Dispatches | February 22, 2012

I have not read Mary Gaitskill’s Veronica, but it’s been recommended to me twice, once by Slate and once by a friend who used a less convincing method than Slate’s accolades. The week that she was assigned Veronica by her fiction teacher, my friend would come to my apartment, sit on the hardwood floor with her backpack over her head, ask for a protein bar, weep, eat her own chapstick, and shout, “I will never be as good as Mary!” I would say, “I don’t have protein bars. Do you want popcorn? Who is Mary?” She would respond, “Veronica!” I searched for snacks while our Abbott and Costello misunderstanding continued until she exhausted herself or found her way out of her backpack. When I finally understood that her distress stemmed from the feeling that she would “never be able to write like Mary,” I responded without hesitation, “Well, yeah.”

I was not insulting my friend or commenting on her ineptitude in any way. If I wanted to do that I would have mentioned the chapstick. I wanted to know how she could stand to get through any book trying to compare it to her own writing. I had a moment that I have often as a creative writing student where I wonder if what I’m saying is not a thing that good writers say. It seemed like I should be in trouble or that maybe I had missed the point of four years of English assignments for suggesting that a writer read other literature without considering their own. I said, “You can’t read a book like that. It will drive you insane” to a backpack with limbs.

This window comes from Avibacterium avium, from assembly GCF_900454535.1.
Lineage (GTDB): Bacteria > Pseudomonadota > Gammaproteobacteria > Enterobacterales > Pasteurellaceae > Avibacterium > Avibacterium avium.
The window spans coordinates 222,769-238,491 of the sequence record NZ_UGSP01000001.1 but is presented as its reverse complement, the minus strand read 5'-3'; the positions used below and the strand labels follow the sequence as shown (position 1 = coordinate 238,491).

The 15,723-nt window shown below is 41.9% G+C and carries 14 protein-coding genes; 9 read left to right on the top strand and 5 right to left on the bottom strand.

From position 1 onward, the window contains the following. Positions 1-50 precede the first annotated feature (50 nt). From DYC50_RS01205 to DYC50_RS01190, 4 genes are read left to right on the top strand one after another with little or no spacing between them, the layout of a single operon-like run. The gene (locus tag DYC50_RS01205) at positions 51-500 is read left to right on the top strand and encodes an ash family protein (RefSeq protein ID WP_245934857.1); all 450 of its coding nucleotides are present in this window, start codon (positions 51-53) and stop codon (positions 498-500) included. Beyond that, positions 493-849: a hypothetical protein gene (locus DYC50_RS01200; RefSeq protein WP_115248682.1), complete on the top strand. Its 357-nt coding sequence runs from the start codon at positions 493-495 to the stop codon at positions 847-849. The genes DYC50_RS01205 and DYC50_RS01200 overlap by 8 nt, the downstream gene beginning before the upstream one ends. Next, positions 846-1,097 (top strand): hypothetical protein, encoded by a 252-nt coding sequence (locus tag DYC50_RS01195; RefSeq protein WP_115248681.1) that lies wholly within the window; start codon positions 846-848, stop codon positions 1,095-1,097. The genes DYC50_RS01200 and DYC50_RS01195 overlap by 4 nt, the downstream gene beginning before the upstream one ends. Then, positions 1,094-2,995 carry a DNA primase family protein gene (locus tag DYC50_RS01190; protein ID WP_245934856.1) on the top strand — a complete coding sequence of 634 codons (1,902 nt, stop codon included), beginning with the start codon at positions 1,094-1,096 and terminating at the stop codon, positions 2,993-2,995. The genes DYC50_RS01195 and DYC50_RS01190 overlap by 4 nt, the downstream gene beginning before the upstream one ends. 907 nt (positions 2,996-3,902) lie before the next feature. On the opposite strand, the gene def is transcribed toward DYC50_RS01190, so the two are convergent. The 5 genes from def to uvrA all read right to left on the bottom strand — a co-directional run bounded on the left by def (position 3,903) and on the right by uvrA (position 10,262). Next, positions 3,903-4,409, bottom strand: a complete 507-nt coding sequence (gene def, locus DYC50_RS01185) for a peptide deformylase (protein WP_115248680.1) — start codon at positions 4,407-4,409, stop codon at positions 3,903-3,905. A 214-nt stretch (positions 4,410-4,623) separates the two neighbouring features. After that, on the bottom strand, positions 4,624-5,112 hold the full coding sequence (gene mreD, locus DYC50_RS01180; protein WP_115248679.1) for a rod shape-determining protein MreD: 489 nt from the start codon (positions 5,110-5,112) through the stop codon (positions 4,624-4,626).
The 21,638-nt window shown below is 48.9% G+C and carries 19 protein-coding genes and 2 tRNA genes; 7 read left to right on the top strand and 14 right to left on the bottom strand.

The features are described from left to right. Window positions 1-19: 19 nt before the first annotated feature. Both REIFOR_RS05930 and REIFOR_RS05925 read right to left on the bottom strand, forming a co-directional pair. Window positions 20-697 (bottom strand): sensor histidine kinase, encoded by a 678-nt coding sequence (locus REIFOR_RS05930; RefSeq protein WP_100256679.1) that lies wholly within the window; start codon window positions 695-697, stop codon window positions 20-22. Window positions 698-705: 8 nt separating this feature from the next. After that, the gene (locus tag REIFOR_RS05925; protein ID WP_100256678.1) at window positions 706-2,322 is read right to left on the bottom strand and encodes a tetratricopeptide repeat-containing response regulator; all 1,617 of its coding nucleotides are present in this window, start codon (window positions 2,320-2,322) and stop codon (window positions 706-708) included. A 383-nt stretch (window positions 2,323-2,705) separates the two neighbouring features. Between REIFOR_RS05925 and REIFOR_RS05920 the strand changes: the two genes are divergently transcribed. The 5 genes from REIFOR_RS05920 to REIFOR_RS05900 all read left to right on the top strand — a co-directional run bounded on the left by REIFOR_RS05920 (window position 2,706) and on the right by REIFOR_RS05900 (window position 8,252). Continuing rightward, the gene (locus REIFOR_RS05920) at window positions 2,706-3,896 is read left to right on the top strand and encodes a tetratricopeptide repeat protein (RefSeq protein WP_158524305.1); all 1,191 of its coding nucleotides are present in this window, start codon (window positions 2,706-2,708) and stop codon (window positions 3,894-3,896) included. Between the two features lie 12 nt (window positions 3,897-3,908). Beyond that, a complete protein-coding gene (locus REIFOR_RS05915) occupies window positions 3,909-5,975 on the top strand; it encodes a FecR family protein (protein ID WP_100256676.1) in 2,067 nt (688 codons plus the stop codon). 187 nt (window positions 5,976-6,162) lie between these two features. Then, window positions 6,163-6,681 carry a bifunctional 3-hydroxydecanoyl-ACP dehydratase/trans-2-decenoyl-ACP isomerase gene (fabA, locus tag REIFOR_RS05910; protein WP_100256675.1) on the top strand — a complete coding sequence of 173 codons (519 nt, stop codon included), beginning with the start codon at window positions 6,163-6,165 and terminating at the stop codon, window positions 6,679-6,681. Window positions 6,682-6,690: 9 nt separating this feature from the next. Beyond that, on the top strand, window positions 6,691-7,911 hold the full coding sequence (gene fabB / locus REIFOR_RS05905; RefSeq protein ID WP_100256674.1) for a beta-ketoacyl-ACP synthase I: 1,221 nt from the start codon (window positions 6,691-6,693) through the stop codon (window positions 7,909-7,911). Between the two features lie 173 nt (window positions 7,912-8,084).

I never thought too in depth about how I manage, or think I manage, to appreciate the craft of a work without allowing it to get in my head or interrupt the development of what I hope will be a distinct voice. I have always attributed any initial talent I had for writing to the osmosis of reading all the time and eating family dinners with some good storytellers. I knew that the value of assigned readings in school was to hone critical thinking and motivate new art. I could see where my own desires to be a writer fit into a larger literary world, but I never wondered how I measured up. I tried to think of an analogy to describe the way that I read–a comparison to explain why I don’t compare my writing to real authors.

Mila Kunis on a Saturday, I think.

I think “real authors” hints at my psyche when I read. My warped view of celebrity has become a useful way to describe the unattainable, don’t-even-think-about-it attitude I have toward published, bound, essay collections versus my own Microsoft Word printouts. Mary Gaitskill is famous and I know that she is famous because she has written a book and she must be really famous if that book is assigned in school. Fame is odd and mostly fictional, but it is a separation. There is reality where I am and then there is a cloud of celebrity that I can wander around in when E! News is on or when I read a Sarah Vowell book. She’s been on Conan and the radio. I can’t aim for Conan or the radio when I write an essay. It’s with this same reasoning that I don’t end up rolling on the floor with shoes on my hands and a clutch in my mouth every time I try to get dressed and realize I won’t be able to do it as well as Mila Kunis.

It’s probably an unhealthy, somewhat destructive, and a very un-The Secret way of living life to suggest not shooting for the moon. So aim for your personal best or whatever, but everyone already knows that. From what I can tell, a writer spends the rest of their life developing a style and a voice that is distinct. I want my distinctions to remain fresh, not end up muddied by taking every good work of prose as a suggestion.

SEE THE ISSUE

SUGGESTED CONTENT